{Photography.38.221}: Paddrick Mackin {paddrick} Tue, 10 Feb 2009 13:19:59 CST (HTML)

ArtStudio 1.1.2

This animation program is the giveaway of the day for February 10, 2009 at:

Corner-A ArtStudio is powerful animation software that can bring to life boring static images. ArtStudio has a lot of build-in filters, it has hardware acceleration support, various export possibilities and simple interface - you don’t need to be an artist or designer to use ArtStudio.

You have to download it AND install it today if you want it free.

You’ve seen some of my water animations posted to this group and on Flickr.

If you want it, hurry.



{Photography.38.222}: T.J. McGovern {tj2} Tue, 10 Feb 2009 14:17:02 CST (6 lines)

I got it, now I have to find time to learn it.

Paddy, do you have the free version? It doesn't seem to support
features like pressure sensitivity in my Wacom pen. I have added it to
the list of programs in the tablet driver, but I still get only one
level of drawing pressure.


{Photography.38.223}: annie {oceanannie} Tue, 10 Feb 2009 15:24:44 CST (1 line)

I'll try it, too!


{Photography.38.224}: Paddrick Mackin {paddrick} Tue, 10 Feb 2009 17:12:37 CST (16 lines)

I have the free version too.  Picked it up on a giveaway sometime
last year.  I think you are right about the pressure sensitive not

But all you do is "paint" the motion over the part of the image you
want to move, and then adjust the settings for speed, strength and
direction.  I always have to experiment with the settings.

I have to relearn every time I use it.  I think there is a basic
instruction manual on the website.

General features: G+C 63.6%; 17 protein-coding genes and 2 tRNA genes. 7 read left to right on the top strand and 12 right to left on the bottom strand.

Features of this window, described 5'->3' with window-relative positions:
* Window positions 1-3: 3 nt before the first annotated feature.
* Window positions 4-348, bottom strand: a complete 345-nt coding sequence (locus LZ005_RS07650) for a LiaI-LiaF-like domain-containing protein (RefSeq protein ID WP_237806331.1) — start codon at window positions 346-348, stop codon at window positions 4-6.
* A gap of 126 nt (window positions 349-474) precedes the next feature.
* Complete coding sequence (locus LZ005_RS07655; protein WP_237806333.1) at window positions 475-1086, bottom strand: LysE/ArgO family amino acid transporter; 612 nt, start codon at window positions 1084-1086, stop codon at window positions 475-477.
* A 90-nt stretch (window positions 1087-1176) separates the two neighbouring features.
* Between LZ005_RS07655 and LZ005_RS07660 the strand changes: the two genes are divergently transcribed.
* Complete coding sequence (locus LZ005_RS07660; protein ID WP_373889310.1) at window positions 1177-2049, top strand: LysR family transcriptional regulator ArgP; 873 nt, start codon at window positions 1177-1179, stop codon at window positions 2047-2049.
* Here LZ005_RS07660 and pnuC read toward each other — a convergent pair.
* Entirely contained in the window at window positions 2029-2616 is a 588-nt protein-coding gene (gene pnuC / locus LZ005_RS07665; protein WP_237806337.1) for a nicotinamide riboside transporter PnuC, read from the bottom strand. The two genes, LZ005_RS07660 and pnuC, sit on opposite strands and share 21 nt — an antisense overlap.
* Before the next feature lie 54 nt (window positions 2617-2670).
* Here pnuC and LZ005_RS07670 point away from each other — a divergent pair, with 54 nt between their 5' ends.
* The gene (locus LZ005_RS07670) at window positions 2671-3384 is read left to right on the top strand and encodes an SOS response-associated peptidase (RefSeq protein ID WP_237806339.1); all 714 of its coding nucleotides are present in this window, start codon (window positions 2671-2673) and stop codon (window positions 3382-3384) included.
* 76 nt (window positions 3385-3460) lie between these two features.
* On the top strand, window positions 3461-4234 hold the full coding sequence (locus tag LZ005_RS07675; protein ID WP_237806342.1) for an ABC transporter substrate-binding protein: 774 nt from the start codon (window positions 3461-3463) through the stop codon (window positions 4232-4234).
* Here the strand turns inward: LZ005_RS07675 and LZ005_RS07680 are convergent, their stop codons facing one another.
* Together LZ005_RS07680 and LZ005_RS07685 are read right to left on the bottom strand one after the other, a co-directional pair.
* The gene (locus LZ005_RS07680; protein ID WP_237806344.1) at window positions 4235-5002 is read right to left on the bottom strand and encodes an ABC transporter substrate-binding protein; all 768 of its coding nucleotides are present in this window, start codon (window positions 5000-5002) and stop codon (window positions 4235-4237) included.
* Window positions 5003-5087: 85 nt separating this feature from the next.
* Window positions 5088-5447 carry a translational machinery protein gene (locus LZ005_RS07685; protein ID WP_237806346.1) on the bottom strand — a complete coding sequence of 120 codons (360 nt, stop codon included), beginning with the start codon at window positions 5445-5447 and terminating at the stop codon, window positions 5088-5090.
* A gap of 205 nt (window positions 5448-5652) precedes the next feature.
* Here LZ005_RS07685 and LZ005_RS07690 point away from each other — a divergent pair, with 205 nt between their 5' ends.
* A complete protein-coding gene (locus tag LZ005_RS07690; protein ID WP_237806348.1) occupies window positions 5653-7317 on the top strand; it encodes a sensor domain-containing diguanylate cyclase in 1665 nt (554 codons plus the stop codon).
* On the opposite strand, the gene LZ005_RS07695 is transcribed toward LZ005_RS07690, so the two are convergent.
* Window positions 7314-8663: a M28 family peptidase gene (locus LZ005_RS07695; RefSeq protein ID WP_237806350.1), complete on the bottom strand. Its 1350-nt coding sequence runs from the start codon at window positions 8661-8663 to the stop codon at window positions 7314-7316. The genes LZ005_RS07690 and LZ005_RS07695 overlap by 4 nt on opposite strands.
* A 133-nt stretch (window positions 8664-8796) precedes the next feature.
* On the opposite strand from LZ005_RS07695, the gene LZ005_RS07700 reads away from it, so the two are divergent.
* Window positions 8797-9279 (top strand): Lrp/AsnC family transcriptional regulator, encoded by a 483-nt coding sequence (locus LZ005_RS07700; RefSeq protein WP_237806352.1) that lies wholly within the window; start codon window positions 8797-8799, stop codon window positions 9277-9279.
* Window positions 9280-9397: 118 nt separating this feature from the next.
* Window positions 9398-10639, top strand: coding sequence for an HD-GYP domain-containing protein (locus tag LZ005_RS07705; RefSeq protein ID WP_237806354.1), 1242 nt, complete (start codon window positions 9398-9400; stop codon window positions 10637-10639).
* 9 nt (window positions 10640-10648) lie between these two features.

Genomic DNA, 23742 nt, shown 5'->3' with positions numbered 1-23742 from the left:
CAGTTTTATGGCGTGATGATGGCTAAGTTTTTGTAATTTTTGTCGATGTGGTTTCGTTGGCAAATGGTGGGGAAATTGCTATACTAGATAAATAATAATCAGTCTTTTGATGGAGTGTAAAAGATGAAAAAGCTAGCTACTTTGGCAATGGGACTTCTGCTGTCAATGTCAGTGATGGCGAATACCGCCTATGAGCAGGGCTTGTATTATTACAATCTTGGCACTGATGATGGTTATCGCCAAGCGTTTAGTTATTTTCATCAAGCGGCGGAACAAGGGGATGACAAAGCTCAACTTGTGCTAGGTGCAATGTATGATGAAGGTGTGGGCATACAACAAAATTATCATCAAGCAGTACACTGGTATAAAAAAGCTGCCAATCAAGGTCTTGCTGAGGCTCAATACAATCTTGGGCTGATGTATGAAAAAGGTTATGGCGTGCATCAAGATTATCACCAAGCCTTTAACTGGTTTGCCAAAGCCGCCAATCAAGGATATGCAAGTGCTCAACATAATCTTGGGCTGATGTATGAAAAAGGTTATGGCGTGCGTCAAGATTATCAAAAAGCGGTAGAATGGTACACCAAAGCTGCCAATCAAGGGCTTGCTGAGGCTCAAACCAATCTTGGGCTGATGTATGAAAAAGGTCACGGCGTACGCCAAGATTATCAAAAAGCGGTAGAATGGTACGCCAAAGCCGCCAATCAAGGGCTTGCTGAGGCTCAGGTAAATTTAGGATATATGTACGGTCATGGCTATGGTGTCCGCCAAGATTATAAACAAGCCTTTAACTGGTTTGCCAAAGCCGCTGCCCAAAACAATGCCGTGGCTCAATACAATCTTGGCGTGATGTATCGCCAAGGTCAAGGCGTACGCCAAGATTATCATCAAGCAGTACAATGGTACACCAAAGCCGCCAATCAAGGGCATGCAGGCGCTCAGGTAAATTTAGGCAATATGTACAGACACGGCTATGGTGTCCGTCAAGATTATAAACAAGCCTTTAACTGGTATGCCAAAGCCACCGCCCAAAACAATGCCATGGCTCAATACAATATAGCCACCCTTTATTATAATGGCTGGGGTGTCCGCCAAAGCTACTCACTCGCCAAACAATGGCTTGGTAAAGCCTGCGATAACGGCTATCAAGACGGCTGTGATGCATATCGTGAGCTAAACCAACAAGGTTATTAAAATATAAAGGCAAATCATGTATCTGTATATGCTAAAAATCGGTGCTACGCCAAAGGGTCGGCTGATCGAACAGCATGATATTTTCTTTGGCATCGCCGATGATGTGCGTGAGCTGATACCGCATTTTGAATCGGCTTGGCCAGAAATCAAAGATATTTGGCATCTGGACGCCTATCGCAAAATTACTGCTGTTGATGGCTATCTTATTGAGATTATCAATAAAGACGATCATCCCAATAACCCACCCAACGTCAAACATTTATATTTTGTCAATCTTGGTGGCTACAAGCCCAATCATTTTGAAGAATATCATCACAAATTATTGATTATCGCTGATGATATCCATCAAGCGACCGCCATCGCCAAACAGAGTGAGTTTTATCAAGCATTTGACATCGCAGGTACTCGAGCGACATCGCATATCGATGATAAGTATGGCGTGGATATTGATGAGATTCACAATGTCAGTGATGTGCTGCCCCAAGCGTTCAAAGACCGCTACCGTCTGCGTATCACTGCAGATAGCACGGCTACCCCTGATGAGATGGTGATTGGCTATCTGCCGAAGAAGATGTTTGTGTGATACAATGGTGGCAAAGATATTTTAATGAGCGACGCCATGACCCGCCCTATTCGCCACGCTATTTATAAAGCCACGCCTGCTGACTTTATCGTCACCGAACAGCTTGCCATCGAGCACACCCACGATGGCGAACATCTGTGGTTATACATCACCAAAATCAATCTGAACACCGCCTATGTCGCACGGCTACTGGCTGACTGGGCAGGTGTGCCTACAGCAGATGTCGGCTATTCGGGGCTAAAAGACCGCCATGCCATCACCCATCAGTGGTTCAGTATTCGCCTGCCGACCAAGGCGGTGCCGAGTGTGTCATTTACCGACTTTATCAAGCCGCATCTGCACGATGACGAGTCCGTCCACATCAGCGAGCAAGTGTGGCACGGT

When I save an animation as a jif file, I set it at 640 x 480 for
about 12 seconds at about 15 frames a second, and set it to loop.

You can also make it an executable file or a screen saver.  Have fun
with it, if you can get away from your woodshop after tomorry.


{Photography.38.225}: annie {oceanannie} Tue, 10 Feb 2009 19:15:22 CST (2 lines)

Ah, Paddrick, I think your penultimate paragraph has answered a
question, though which one I'm not quite sure.


{Photography.38.226}: Paddrick Mackin {paddrick} Tue, 10 Feb 2009 22:26:12 CST (7 lines)

I think it did too, Annie.  As I recall, it is about a 5 megabyte
file.  A high speed connection is your friend.

Are you on Flickr?  If you upload it to Flickr, the animation is
only visable in the "Original Size."  Unless you paste the code for
the Original in the first reply (or any other reply).  That works
for me.


{Photography.38.227}: annie {oceanannie} Wed, 11 Feb 2009 09:55:11 CST (2 lines)

I'll make a note of that comment too, Paddrick - no time to play
today, but tomorrow or the weekend.


{Photography.38.228}: Paddrick Mackin {paddrick} Wed, 27 May 2009 22:46:43 CDT (26 lines)

Speaking of “motion,” I like to make a photo story of pictures I
take, like the several I have made for UTube.

To do this, I use Photo Story 3 for Windows.  There are other
programs you can use for this such as Windows Movie Maker and
Wondershare Movie Story.

Since the Windows based programs will only play on Windows systems,
I use AVS Video Converter to convert the Windows based photo story
(images and narration) to an MP4 file at a resolution of 640 x 480.

Why, I’ve become a UTube video director and producer to the delight
of many fans!  It must be my Texas accent, which I lay on pretty

Any way, have a look at my latest production for how I smoke
babyback pork ribs at:

I hope you will enjoy this porkey presentation.  Be sure and listen
to my philosophy at the end of the video!  I like to create both gif
animated files and photo stories.

Live the main; don’t be a knucklehead!



{Photography.38.229}: Coyote {coyote} Thu, 28 May 2009 00:09:48 CDT (1 line)

Your videos are always so much fun. And delicious!!!


{Photography.38.230}: annie {oceanannie} Thu, 28 May 2009 09:47:33 CDT (1 line)